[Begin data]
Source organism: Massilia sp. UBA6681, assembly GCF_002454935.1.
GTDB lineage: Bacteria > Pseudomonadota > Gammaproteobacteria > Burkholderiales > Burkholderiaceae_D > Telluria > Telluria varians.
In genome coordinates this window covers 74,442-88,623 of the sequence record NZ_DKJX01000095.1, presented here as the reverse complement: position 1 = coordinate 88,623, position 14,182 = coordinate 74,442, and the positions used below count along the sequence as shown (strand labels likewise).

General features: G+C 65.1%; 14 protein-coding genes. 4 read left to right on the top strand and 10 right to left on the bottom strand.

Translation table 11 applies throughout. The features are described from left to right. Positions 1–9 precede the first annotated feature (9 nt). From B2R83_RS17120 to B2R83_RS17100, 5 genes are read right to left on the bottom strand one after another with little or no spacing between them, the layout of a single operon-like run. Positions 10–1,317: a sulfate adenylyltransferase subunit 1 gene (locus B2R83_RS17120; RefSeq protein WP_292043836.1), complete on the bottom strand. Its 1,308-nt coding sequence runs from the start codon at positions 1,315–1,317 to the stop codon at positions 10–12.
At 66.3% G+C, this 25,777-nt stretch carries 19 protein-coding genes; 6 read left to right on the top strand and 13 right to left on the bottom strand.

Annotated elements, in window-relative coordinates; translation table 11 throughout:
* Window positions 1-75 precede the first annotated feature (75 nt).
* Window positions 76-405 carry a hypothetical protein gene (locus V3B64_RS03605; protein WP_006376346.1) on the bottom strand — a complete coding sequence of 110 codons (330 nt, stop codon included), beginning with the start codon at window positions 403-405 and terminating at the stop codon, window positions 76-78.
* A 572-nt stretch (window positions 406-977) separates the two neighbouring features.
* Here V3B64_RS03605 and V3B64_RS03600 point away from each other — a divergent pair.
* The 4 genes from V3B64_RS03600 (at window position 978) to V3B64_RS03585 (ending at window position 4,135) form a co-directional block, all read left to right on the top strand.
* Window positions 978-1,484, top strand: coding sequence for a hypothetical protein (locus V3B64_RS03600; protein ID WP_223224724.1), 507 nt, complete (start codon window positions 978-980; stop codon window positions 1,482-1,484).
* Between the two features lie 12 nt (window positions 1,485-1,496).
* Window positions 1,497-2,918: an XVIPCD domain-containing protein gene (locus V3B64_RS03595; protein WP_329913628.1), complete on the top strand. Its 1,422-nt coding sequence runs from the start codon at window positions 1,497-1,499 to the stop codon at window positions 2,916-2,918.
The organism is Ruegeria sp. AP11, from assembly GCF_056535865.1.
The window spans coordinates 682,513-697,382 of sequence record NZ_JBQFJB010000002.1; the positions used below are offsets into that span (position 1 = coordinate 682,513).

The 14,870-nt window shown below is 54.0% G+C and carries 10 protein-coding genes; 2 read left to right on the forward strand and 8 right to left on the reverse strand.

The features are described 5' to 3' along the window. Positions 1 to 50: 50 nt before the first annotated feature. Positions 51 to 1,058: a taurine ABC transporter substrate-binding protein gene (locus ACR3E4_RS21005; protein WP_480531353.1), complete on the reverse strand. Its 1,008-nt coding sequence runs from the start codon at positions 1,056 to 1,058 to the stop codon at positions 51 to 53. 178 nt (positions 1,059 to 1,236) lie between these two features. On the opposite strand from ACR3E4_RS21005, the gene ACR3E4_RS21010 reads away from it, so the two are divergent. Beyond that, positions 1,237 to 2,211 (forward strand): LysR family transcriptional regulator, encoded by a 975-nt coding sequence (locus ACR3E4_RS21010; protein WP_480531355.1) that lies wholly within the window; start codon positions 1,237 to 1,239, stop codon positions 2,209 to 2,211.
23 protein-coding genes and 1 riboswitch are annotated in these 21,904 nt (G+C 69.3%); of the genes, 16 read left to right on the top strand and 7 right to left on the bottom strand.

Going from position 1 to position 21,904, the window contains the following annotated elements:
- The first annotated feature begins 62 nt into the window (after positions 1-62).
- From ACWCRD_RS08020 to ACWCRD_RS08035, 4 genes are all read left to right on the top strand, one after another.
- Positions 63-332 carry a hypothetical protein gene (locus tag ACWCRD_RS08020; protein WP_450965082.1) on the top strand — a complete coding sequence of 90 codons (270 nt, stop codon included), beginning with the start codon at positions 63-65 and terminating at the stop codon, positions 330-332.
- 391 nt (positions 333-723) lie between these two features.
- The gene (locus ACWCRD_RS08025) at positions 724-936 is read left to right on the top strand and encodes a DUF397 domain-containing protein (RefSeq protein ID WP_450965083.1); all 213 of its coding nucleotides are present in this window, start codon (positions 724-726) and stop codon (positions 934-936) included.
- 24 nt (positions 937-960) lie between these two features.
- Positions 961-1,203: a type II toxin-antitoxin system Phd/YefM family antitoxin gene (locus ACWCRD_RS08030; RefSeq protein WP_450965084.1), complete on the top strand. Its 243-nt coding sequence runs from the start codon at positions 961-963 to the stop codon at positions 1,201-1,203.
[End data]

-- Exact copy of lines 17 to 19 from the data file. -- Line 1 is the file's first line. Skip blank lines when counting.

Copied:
The window spans coordinates 682,513-697,382 of sequence record NZ_JBQFJB010000002.1; the positions used below are offsets into that span (position 1 = coordinate 682,513).

The 14,870-nt window shown below is 54.0% G+C and carries 10 protein-coding genes; 2 read left to right on the forward strand and 8 right to left on the reverse strand.

The features are described 5' to 3' along the window. Positions 1 to 50: 50 nt before the first annotated feature. Positions 51 to 1,058: a taurine ABC transporter substrate-binding protein gene (locus ACR3E4_RS21005; protein WP_480531353.1), complete on the reverse strand. Its 1,008-nt coding sequence runs from the start codon at positions 1,056 to 1,058 to the stop codon at positions 51 to 53. 178 nt (positions 1,059 to 1,236) lie between these two features. On the opposite strand from ACR3E4_RS21005, the gene ACR3E4_RS21010 reads away from it, so the two are divergent. Beyond that, positions 1,237 to 2,211 (forward strand): LysR family transcriptional regulator, encoded by a 975-nt coding sequence (locus ACR3E4_RS21010; protein WP_480531355.1) that lies wholly within the window; start codon positions 1,237 to 1,239, stop codon positions 2,209 to 2,211.